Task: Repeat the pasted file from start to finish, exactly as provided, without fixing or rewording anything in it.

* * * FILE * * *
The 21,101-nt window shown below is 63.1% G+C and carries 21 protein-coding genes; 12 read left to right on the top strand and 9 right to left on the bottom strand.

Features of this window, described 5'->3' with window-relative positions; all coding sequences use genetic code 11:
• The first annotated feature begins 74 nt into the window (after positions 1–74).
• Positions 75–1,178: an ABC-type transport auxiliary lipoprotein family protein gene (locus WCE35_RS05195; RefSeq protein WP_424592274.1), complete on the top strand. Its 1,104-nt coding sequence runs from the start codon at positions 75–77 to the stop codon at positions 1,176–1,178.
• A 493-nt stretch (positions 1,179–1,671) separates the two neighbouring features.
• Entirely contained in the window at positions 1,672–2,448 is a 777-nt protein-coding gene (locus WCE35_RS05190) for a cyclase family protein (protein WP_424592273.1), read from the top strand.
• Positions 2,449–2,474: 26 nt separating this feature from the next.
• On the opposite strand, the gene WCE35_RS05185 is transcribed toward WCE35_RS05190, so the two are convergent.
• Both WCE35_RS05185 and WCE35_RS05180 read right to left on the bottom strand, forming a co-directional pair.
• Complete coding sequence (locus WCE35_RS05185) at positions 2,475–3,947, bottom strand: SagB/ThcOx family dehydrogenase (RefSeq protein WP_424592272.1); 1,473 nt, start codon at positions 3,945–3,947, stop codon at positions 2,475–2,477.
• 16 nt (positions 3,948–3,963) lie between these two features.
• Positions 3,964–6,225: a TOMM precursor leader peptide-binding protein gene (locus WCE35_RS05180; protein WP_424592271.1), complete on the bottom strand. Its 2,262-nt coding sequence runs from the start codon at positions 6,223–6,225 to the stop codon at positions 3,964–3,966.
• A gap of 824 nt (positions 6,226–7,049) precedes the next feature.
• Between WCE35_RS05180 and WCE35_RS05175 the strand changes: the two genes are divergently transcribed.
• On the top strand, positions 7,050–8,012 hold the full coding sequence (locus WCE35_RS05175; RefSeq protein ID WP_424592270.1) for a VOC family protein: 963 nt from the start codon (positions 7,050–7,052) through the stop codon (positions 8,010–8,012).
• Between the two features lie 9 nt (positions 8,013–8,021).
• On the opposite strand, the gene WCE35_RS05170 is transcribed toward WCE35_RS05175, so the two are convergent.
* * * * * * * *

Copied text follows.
The 21,101-nt window shown below is 63.1% G+C and carries 21 protein-coding genes; 12 read left to right on the top strand and 9 right to left on the bottom strand.

Features of this window, described 5'->3' with window-relative positions; all coding sequences use genetic code 11:
• The first annotated feature begins 74 nt into the window (after positions 1–74).
• Positions 75–1,178: an ABC-type transport auxiliary lipoprotein family protein gene (locus WCE35_RS05195; RefSeq protein WP_424592274.1), complete on the top strand. Its 1,104-nt coding sequence runs from the start codon at positions 75–77 to the stop codon at positions 1,176–1,178.
• A 493-nt stretch (positions 1,179–1,671) separates the two neighbouring features.
• Entirely contained in the window at positions 1,672–2,448 is a 777-nt protein-coding gene (locus WCE35_RS05190) for a cyclase family protein (protein WP_424592273.1), read from the top strand.
• Positions 2,449–2,474: 26 nt separating this feature from the next.
• On the opposite strand, the gene WCE35_RS05185 is transcribed toward WCE35_RS05190, so the two are convergent.
• Both WCE35_RS05185 and WCE35_RS05180 read right to left on the bottom strand, forming a co-directional pair.
• Complete coding sequence (locus WCE35_RS05185) at positions 2,475–3,947, bottom strand: SagB/ThcOx family dehydrogenase (RefSeq protein WP_424592272.1); 1,473 nt, start codon at positions 3,945–3,947, stop codon at positions 2,475–2,477.
• 16 nt (positions 3,948–3,963) lie between these two features.
• Positions 3,964–6,225: a TOMM precursor leader peptide-binding protein gene (locus WCE35_RS05180; protein WP_424592271.1), complete on the bottom strand. Its 2,262-nt coding sequence runs from the start codon at positions 6,223–6,225 to the stop codon at positions 3,964–3,966.
• A gap of 824 nt (positions 6,226–7,049) precedes the next feature.
• Between WCE35_RS05180 and WCE35_RS05175 the strand changes: the two genes are divergently transcribed.
• On the top strand, positions 7,050–8,012 hold the full coding sequence (locus WCE35_RS05175; RefSeq protein ID WP_424592270.1) for a VOC family protein: 963 nt from the start codon (positions 7,050–7,052) through the stop codon (positions 8,010–8,012).
• Between the two features lie 9 nt (positions 8,013–8,021).
• On the opposite strand, the gene WCE35_RS05170 is transcribed toward WCE35_RS05175, so the two are convergent.